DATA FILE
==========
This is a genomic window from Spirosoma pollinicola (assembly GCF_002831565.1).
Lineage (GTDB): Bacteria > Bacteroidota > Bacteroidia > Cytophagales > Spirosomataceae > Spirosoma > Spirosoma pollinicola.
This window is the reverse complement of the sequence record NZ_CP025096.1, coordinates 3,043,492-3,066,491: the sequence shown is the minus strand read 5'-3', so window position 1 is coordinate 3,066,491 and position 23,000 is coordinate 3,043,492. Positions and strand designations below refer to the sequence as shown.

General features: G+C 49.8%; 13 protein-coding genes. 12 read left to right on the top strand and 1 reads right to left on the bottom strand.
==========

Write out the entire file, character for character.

This is a genomic window from Spirosoma pollinicola (assembly GCF_002831565.1).
Lineage (GTDB): Bacteria > Bacteroidota > Bacteroidia > Cytophagales > Spirosomataceae > Spirosoma > Spirosoma pollinicola.
This window is the reverse complement of the sequence record NZ_CP025096.1, coordinates 3,043,492-3,066,491: the sequence shown is the minus strand read 5'-3', so window position 1 is coordinate 3,066,491 and position 23,000 is coordinate 3,043,492. Positions and strand designations below refer to the sequence as shown.

General features: G+C 49.8%; 13 protein-coding genes. 12 read left to right on the top strand and 1 reads right to left on the bottom strand.